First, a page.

Self Storage University Podcast: Episode 98

The Problem With Cash

Bank interest rates are at the highest level in the past 40 years. But it still doesn’t make sense to buy a storage facility with all-cash. In this Self-Storage University podcast we’re going to discuss why buying properties with 100% cash and no debt is not a winning concept except in certain circumstances.

Episode 98: The Problem With Cash Transcript

Sure, bank debt interest rates right now are at their highest level in the last 40 years. Since Q1 of 2022, rates have been going up almost straight vertically, and the fed funds rate jumped from about 0.25 to about 5.5, and that may make you think, well, maybe I need to buy a self storage facility using just all cash. If that's the case, you wanna listen to this podcast. This is Frank Rolfe, the Self Storage University Podcast. We're gonna talk about the problems with buying any kind of storage property using all cash. Now, let's first look at your REITs public storage. The largest of the REITs, do they use all cash? And the answer is no. They use a blend of debt in cash, as do all storage REITs. In fact, all REITs in America use debt in cash. Now, why are they using debt and cash?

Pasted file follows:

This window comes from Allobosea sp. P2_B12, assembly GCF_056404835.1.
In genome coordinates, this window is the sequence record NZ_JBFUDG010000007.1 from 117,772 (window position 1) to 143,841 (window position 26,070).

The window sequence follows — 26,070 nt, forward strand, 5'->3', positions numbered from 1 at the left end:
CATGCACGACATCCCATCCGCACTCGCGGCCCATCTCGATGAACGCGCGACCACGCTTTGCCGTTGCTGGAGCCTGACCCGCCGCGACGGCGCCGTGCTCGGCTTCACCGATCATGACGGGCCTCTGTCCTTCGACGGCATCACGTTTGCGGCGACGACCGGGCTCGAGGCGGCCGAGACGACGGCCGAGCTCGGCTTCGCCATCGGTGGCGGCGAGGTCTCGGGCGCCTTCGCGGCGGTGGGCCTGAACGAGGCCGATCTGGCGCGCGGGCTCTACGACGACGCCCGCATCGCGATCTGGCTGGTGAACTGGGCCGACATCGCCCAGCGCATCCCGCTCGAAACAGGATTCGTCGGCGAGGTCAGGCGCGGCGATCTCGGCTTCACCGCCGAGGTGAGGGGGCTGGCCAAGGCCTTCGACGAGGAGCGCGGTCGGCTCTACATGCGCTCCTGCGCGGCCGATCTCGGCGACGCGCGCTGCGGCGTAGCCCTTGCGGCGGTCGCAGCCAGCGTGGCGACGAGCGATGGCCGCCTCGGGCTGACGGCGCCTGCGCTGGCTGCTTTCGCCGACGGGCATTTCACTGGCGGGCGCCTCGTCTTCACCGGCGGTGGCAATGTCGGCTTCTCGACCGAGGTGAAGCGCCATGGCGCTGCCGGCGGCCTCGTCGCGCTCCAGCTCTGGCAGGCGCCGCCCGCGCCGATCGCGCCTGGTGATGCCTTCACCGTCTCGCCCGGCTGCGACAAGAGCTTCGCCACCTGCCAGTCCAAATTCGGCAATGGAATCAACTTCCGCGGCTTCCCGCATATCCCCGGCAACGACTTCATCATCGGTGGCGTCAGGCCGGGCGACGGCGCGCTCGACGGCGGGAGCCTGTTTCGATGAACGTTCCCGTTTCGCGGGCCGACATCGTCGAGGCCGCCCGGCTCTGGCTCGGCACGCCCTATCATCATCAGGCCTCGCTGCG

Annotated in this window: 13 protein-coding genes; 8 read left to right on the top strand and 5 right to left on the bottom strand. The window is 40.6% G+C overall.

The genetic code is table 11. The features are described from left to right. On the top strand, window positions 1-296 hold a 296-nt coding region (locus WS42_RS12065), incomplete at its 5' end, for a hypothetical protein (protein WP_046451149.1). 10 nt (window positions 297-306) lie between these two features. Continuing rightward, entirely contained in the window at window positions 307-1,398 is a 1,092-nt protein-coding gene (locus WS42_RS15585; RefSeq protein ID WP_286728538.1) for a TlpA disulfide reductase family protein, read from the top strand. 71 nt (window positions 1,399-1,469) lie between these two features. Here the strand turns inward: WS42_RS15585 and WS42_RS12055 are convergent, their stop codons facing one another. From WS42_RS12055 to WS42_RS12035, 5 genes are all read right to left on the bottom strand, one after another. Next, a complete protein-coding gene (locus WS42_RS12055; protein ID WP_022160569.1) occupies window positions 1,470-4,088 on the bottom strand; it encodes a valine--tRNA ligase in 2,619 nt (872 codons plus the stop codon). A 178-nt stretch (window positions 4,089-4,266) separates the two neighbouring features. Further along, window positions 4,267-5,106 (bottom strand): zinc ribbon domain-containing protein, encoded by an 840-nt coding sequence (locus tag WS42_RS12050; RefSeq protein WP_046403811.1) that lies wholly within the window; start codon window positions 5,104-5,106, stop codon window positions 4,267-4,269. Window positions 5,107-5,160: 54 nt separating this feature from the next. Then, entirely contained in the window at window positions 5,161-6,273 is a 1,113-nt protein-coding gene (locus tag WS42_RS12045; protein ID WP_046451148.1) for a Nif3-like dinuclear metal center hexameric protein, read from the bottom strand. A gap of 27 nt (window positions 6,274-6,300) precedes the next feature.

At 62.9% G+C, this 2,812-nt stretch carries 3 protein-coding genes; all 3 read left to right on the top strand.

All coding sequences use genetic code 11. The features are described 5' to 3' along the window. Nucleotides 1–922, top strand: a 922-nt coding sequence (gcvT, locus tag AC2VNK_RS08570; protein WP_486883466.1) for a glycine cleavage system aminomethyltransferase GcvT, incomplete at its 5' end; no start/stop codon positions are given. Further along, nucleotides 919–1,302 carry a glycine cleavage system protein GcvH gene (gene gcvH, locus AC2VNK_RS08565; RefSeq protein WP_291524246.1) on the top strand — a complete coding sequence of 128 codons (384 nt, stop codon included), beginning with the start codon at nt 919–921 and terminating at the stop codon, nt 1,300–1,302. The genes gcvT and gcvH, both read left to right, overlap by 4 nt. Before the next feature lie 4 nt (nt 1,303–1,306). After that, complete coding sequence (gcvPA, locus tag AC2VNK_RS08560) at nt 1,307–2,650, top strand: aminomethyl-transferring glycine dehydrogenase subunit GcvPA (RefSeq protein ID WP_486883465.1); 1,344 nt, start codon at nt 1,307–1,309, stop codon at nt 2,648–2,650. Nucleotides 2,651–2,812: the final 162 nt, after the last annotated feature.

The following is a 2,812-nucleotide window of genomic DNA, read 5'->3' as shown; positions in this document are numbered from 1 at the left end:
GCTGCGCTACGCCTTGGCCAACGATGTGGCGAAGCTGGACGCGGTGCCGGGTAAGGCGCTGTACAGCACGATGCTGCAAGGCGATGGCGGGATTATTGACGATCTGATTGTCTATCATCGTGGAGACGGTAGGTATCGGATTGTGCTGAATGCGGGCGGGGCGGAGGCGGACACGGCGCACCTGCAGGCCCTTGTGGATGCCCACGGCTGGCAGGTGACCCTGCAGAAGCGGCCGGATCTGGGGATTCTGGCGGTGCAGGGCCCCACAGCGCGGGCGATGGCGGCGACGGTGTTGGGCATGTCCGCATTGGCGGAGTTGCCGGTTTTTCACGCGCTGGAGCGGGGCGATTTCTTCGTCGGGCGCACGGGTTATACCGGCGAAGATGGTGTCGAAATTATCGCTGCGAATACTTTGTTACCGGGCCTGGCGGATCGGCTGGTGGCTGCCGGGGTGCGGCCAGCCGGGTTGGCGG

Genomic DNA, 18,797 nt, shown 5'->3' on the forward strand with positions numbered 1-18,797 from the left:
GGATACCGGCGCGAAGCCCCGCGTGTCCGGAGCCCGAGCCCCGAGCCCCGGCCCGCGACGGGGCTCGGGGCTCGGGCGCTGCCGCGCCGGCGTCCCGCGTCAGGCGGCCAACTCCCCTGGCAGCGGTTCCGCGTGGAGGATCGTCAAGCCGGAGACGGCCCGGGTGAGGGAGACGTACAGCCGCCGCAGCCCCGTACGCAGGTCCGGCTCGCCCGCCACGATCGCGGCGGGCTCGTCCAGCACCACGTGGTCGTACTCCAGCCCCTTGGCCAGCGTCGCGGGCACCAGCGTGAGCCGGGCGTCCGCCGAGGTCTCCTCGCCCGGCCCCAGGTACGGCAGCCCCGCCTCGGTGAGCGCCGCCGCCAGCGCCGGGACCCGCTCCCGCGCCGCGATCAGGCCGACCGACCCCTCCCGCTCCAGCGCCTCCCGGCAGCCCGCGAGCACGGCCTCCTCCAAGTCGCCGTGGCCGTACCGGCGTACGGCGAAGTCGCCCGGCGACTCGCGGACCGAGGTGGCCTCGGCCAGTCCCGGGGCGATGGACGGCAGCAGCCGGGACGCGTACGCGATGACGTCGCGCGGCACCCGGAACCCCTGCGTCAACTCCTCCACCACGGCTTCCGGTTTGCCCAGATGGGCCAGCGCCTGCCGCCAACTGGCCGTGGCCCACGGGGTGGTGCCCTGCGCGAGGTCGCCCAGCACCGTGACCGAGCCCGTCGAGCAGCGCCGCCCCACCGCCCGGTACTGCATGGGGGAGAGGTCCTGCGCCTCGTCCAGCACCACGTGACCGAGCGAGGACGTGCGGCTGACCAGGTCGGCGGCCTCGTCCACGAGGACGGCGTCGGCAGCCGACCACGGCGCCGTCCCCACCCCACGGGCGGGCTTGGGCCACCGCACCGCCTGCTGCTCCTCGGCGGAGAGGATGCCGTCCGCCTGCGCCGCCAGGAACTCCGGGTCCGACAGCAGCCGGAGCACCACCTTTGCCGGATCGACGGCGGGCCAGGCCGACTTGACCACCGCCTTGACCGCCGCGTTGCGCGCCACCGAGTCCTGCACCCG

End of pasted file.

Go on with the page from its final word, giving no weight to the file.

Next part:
They're using debt and cash because it's the leverage that you can obtain in real estate that gives you the higher rate of returns. So you really can't hit high rates of return with real estate if you use cash. If you wanna hit a 20% cash on cash return with your storage facility, you'll have to have a three point spread between the cap rate and the interest rate. Assuming the 70-80% loan to value, if it's just 1 point, it's about 10%, 2 points about 15, and 3 points about 20. But if you buy something with all cash, the highest rate of return you will have is simply the cap rate on the facility. So if you were modeling that, let's assume you were able to buy a self storage facility with a loan at 6%. If you could buy it at a cap rate of 7%, in that case, you would have a 10% cash on cash return due to the leverage.

But if you didn't use debt, you would have only a 7% return. So it's a huge difference by using debt instead of using all cash. But there's other problems beyond that with using all cash. One big problem you have is when you use all cash and you don't use a bank, you lose that extra set of eyes, and that's a very knowledgeable set of eyes on your deal. You can never look at a deal enough times to make sure you're not getting in trouble, and there's no greater way to potentially help yourself get in trouble than to take the bank out of the equation because with the bank also comes a formalized appraisal, and that's yet another set of eyes. So someone buying with all cash, they're the only ones who really look at the deal and make a decision. But when you use bank debt, there's not one, not two, but three different groups that look and bless the deal.